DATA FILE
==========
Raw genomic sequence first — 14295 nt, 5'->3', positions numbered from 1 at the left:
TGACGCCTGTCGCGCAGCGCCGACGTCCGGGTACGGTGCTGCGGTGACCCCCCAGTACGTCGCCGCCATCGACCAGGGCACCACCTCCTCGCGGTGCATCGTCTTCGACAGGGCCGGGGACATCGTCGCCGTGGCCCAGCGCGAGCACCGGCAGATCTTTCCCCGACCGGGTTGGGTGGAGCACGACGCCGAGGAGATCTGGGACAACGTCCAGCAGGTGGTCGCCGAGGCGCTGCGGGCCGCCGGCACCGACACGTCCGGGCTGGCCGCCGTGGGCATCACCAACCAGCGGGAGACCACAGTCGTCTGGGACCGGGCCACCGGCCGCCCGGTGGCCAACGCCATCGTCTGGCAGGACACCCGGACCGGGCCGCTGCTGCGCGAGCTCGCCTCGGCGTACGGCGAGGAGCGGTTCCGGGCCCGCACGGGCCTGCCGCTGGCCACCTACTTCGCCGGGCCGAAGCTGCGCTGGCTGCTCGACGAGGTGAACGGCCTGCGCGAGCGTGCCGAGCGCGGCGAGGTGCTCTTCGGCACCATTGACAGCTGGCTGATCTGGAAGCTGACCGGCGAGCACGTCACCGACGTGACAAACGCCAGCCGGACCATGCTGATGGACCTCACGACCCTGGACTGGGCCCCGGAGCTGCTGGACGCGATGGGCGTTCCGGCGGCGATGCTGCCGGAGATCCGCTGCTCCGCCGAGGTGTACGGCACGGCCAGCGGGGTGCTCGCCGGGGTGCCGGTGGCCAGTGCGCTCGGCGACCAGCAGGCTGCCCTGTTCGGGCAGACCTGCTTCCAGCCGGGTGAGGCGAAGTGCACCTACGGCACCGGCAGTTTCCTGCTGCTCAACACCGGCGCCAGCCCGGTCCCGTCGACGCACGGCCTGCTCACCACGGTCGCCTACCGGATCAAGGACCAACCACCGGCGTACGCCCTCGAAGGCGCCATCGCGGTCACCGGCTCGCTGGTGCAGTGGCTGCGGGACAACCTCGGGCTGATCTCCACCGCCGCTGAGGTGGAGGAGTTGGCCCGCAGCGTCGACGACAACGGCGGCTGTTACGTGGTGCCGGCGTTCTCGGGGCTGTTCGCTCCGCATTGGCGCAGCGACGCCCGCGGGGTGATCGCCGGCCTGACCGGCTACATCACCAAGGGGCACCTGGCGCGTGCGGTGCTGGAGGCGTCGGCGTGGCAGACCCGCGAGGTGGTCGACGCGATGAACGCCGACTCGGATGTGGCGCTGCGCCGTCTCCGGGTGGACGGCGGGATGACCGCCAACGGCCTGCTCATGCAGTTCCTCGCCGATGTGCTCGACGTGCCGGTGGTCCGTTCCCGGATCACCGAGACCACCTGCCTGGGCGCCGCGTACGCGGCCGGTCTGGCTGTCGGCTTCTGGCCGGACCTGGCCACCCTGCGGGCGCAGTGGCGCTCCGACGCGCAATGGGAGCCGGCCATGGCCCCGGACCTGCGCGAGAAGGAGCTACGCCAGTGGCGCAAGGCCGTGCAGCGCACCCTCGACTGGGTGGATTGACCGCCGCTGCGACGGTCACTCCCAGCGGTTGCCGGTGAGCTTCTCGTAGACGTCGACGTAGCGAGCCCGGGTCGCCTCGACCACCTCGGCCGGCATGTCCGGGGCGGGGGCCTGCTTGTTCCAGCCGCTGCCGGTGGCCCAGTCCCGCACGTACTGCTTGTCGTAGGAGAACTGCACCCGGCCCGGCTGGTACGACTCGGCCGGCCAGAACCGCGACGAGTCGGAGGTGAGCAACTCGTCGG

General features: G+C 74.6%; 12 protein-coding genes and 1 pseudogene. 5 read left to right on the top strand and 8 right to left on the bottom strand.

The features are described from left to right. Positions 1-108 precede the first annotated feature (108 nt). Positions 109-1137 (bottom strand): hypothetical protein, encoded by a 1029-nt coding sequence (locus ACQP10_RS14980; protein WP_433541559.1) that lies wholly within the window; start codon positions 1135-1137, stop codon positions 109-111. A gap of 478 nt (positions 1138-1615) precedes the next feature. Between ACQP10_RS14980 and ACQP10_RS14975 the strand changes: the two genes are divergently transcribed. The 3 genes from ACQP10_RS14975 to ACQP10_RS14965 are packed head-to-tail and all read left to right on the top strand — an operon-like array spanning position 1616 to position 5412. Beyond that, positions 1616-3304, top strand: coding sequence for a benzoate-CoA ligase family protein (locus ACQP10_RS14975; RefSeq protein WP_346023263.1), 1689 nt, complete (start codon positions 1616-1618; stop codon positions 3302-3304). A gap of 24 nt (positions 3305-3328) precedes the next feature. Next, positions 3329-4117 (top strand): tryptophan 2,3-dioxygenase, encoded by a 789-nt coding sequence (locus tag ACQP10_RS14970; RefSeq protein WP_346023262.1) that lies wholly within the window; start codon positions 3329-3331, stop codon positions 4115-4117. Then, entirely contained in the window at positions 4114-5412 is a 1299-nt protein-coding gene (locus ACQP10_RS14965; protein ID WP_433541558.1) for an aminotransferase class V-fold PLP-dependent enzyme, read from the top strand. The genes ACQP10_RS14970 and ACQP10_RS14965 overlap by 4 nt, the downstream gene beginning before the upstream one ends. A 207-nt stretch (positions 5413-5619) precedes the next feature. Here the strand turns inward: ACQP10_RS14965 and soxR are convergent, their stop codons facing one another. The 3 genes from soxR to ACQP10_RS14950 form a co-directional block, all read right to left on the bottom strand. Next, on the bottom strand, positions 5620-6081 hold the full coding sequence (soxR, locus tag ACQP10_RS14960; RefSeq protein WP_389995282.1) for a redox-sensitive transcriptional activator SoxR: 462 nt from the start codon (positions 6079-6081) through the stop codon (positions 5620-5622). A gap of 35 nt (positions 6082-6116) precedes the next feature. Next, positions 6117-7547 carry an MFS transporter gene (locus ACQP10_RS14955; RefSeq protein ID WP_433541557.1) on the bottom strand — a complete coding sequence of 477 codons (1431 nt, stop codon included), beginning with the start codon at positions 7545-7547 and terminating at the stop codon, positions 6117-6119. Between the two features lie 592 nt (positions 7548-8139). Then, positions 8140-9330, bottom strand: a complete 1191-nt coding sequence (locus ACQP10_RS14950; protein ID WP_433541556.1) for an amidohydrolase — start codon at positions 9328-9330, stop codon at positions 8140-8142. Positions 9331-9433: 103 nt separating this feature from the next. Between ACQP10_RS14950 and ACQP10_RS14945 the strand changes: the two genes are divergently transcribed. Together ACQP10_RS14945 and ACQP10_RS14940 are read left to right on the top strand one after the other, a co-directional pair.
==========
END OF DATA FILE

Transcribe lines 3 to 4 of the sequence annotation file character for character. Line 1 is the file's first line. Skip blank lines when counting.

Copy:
General features: G+C 74.6%; 12 protein-coding genes and 1 pseudogene. 5 read left to right on the top strand and 8 right to left on the bottom strand.

The features are described from left to right. Positions 1-108 precede the first annotated feature (108 nt). Positions 109-1137 (bottom strand): hypothetical protein, encoded by a 1029-nt coding sequence (locus ACQP10_RS14980; protein WP_433541559.1) that lies wholly within the window; start codon positions 1135-1137, stop codon positions 109-111. A gap of 478 nt (positions 1138-1615) precedes the next feature. Between ACQP10_RS14980 and ACQP10_RS14975 the strand changes: the two genes are divergently transcribed. The 3 genes from ACQP10_RS14975 to ACQP10_RS14965 are packed head-to-tail and all read left to right on the top strand — an operon-like array spanning position 1616 to position 5412. Beyond that, positions 1616-3304, top strand: coding sequence for a benzoate-CoA ligase family protein (locus ACQP10_RS14975; RefSeq protein WP_346023263.1), 1689 nt, complete (start codon positions 1616-1618; stop codon positions 3302-3304). A gap of 24 nt (positions 3305-3328) precedes the next feature. Next, positions 3329-4117 (top strand): tryptophan 2,3-dioxygenase, encoded by a 789-nt coding sequence (locus tag ACQP10_RS14970; RefSeq protein WP_346023262.1) that lies wholly within the window; start codon positions 3329-3331, stop codon positions 4115-4117. Then, entirely contained in the window at positions 4114-5412 is a 1299-nt protein-coding gene (locus ACQP10_RS14965; protein ID WP_433541558.1) for an aminotransferase class V-fold PLP-dependent enzyme, read from the top strand. The genes ACQP10_RS14970 and ACQP10_RS14965 overlap by 4 nt, the downstream gene beginning before the upstream one ends. A 207-nt stretch (positions 5413-5619) precedes the next feature. Here the strand turns inward: ACQP10_RS14965 and soxR are convergent, their stop codons facing one another. The 3 genes from soxR to ACQP10_RS14950 form a co-directional block, all read right to left on the bottom strand. Next, on the bottom strand, positions 5620-6081 hold the full coding sequence (soxR, locus tag ACQP10_RS14960; RefSeq protein WP_389995282.1) for a redox-sensitive transcriptional activator SoxR: 462 nt from the start codon (positions 6079-6081) through the stop codon (positions 5620-5622). A gap of 35 nt (positions 6082-6116) precedes the next feature. Next, positions 6117-7547 carry an MFS transporter gene (locus ACQP10_RS14955; RefSeq protein ID WP_433541557.1) on the bottom strand — a complete coding sequence of 477 codons (1431 nt, stop codon included), beginning with the start codon at positions 7545-7547 and terminating at the stop codon, positions 6117-6119. Between the two features lie 592 nt (positions 7548-8139). Then, positions 8140-9330, bottom strand: a complete 1191-nt coding sequence (locus ACQP10_RS14950; protein ID WP_433541556.1) for an amidohydrolase — start codon at positions 9328-9330, stop codon at positions 8140-8142. Positions 9331-9433: 103 nt separating this feature from the next. Between ACQP10_RS14950 and ACQP10_RS14945 the strand changes: the two genes are divergently transcribed. Together ACQP10_RS14945 and ACQP10_RS14940 are read left to right on the top strand one after the other, a co-directional pair.